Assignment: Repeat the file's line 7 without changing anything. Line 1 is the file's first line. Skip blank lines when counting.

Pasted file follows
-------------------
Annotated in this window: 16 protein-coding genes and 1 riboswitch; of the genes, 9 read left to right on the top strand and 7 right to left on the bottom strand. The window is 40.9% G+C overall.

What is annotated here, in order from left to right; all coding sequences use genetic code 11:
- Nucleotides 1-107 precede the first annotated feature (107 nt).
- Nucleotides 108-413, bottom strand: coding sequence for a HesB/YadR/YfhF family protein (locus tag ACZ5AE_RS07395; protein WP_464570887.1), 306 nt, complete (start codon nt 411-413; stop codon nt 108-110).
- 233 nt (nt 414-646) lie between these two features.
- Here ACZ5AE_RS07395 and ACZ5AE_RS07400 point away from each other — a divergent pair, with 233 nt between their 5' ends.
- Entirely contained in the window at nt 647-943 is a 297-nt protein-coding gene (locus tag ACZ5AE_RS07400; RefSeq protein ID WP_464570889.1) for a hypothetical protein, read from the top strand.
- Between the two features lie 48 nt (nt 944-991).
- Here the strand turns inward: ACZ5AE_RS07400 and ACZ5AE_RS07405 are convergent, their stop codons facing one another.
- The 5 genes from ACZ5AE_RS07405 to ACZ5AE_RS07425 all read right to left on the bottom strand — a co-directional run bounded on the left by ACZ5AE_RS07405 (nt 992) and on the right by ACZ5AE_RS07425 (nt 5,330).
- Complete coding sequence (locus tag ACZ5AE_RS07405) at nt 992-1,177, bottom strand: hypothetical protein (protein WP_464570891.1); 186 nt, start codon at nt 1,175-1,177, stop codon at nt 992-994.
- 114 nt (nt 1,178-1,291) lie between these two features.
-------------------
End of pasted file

- Entirely contained in the window at nt 647-943 is a 297-nt protein-coding gene (locus tag ACZ5AE_RS07400; RefSeq protein ID WP_464570889.1) for a hypothetical protein, read from the top strand.